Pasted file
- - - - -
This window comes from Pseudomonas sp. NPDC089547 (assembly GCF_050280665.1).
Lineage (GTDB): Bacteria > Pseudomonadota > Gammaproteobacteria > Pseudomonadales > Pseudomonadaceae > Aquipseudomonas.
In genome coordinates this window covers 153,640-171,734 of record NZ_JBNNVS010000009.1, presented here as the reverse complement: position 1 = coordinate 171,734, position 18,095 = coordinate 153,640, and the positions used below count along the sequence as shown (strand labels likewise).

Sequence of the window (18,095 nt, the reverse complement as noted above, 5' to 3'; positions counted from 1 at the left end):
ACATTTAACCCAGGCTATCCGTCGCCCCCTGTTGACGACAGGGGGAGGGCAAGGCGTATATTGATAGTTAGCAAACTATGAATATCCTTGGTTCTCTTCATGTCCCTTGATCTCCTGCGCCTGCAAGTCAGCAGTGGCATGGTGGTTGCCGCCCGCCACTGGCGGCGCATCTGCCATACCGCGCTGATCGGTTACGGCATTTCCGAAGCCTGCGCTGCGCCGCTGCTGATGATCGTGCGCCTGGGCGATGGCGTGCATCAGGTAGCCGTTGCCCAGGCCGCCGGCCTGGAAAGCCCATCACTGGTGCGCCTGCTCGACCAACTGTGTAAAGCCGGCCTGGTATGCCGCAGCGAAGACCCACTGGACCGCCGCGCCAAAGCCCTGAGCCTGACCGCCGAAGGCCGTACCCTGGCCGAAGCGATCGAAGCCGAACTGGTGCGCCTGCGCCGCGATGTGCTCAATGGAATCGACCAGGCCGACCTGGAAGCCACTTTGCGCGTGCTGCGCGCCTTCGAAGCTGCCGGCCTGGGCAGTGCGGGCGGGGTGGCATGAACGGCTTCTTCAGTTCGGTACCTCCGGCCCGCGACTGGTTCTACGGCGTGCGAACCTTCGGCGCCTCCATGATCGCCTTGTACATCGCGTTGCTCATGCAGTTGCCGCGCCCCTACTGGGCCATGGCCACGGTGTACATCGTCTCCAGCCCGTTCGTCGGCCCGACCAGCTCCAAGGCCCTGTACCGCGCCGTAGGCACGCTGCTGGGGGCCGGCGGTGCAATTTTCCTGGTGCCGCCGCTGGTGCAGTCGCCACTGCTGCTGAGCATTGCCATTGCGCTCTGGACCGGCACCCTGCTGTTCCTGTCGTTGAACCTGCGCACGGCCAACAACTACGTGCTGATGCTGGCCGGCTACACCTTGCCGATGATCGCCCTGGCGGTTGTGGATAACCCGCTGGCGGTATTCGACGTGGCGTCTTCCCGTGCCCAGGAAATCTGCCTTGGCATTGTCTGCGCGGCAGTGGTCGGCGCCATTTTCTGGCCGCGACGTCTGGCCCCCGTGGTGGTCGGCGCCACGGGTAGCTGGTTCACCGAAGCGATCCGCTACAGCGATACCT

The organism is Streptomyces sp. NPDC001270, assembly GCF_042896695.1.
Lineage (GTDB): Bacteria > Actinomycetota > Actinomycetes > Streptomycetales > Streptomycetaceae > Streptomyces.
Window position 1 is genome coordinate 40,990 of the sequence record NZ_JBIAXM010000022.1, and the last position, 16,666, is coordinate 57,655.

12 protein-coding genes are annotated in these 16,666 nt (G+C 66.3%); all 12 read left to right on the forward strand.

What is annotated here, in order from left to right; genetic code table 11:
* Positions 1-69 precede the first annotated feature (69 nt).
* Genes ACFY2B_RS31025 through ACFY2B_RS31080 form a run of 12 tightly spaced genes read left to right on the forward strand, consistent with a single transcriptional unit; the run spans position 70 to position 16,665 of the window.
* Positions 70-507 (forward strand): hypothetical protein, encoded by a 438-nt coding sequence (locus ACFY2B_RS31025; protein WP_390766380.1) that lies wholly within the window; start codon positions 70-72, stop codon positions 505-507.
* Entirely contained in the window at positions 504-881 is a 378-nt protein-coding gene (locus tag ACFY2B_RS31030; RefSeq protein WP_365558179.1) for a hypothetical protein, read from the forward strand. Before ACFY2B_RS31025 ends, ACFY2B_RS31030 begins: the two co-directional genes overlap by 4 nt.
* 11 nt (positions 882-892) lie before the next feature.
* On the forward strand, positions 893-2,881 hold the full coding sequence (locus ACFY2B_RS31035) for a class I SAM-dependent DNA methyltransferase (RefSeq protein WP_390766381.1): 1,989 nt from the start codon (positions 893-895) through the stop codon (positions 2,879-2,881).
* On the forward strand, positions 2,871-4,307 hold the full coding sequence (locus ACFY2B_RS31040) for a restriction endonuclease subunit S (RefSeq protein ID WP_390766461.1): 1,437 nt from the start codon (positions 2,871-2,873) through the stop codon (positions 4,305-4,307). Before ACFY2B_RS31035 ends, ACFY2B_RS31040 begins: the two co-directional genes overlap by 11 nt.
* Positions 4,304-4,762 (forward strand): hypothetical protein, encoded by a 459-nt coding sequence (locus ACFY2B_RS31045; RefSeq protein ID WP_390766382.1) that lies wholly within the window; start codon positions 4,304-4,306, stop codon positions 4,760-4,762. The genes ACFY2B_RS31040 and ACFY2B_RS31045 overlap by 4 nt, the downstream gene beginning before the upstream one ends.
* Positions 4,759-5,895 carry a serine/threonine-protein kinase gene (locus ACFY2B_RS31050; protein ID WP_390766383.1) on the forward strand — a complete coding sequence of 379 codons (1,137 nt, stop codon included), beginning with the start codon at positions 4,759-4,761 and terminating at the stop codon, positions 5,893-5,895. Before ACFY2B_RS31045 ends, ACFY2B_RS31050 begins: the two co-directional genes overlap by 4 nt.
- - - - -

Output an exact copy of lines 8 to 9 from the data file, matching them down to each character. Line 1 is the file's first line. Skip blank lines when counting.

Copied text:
Window position 1 is genome coordinate 40,990 of the sequence record NZ_JBIAXM010000022.1, and the last position, 16,666, is coordinate 57,655.

12 protein-coding genes are annotated in these 16,666 nt (G+C 66.3%); all 12 read left to right on the forward strand.